In a recent statement Minister of Environmental Affairs, Edna Molewa, said that she intended to “engage with the various provincial Environment MECs to look at the possibility of placing a moratorium on the hunting of rhinoceros.” She said that this was one of a number of measures that she was contemplating to further strengthen interventions to ensure that our rhino populations are conserved.
Comment from Save the Rhino
A moratorium on rhino hunting
In theory SRI are pro-sustainable use (which includes trophy hunting) and have previously accepted donations from Safari Club International, however we are not accepting donation any longer as we have become increasingly concerned about abuses of the trophy hunting system in South Africa (which have no doubt stimulated further demand and unfortunately provided a way to source rhino horn, for example there have been previous permits for Vietnamese “hunters” even though Vietnam has no history of sport hunting and its illegal to own a personal gun) and have therefore suspended our partnership with SCI. We have asked them to put pressure on PHASA (the Professional Hunters of South Africa Association) to tighten up on procedures. Some groups are lobbying the South Africa government for a moratorium on rhino hunting; others resist this approach, arguing that a total ban will increase poaching.
We continue to support the sustainable use of wildlife. We are gravely concerned that if South African private rhino owners cannot recoup the costs of having rhinos on their land (trophy hunting provides a good source of income) – the protection and law enforcement costs are extremely high, especially at the moment – then the land available for rhinos and other wildlife will shrink, as landowners turn instead to livestock farming or agriculture.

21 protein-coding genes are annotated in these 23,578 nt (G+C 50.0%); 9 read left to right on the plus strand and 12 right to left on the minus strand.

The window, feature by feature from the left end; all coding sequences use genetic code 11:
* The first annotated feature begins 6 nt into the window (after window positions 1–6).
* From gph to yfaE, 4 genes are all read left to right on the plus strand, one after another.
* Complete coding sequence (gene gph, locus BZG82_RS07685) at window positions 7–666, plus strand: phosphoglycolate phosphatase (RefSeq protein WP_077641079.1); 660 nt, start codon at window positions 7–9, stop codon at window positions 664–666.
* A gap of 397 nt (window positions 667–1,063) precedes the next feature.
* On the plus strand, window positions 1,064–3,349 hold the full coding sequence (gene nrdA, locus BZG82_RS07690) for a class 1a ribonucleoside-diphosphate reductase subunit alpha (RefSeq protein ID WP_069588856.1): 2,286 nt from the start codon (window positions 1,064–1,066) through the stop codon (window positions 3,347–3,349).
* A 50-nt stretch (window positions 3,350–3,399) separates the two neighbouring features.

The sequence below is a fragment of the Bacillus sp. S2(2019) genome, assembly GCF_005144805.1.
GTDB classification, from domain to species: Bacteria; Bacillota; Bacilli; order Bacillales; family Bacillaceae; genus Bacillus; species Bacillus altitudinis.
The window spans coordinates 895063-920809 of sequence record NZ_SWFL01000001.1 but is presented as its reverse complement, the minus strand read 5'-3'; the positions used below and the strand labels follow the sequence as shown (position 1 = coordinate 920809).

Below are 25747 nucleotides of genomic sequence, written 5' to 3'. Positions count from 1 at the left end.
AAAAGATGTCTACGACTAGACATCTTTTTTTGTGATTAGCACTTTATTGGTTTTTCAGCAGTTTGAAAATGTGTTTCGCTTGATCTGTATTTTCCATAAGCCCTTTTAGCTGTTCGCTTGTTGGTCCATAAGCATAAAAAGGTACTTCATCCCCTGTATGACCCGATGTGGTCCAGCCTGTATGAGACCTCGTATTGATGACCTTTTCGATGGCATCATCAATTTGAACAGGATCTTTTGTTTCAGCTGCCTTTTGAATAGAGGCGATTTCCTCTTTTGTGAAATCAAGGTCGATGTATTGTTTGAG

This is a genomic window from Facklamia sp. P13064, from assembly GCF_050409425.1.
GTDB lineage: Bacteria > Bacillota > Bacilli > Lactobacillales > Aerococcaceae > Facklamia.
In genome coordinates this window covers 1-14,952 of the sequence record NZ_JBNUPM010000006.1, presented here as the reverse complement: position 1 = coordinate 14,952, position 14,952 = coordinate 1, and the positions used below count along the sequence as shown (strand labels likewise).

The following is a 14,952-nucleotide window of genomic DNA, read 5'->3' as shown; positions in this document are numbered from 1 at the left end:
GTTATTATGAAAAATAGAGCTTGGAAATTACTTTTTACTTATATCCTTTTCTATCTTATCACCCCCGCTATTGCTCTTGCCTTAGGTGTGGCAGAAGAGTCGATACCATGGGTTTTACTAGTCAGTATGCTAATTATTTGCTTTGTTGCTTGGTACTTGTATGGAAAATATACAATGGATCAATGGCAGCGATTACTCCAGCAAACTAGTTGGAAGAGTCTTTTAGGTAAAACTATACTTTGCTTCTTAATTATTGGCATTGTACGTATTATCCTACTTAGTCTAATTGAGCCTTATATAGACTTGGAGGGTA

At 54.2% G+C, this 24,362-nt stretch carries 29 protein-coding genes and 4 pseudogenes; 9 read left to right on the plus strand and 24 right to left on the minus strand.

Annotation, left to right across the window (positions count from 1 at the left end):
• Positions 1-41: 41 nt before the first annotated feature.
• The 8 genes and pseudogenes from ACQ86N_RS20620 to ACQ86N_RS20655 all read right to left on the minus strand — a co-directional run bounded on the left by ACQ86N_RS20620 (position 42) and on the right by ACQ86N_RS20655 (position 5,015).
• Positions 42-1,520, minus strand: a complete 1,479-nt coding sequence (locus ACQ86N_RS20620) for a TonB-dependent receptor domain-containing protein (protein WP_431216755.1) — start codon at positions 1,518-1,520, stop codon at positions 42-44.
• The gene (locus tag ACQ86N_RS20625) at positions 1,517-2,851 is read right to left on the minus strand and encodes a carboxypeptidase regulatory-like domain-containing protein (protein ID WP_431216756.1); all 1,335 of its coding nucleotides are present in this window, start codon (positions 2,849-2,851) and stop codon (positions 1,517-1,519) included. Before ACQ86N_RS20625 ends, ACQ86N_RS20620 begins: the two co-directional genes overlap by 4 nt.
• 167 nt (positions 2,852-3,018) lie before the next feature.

While we continue to be concerned about the current abuses of the trophy hunting system, we are also concerned that implementing a moratorium on hunting may have unintended and negative consequences which are detrimental to white rhino conservation in the long run. It is suggested that other more targeted actions would be more effective. Therefore SRI does not agree with a total ban, but would urge the authorities to address issues such as illegal “pseudo-hunting” (for example thai prostitutes pretending the be hunters but not able to shoot the gun themselves) and address other permit abuses and we believe there should be a move towards nationally managed hunting permit system and a carefully managed hunting quota taking into account current poaching levels. At the very least a short-term ban whilst the system is sorted out might be prudent but not a long term ban.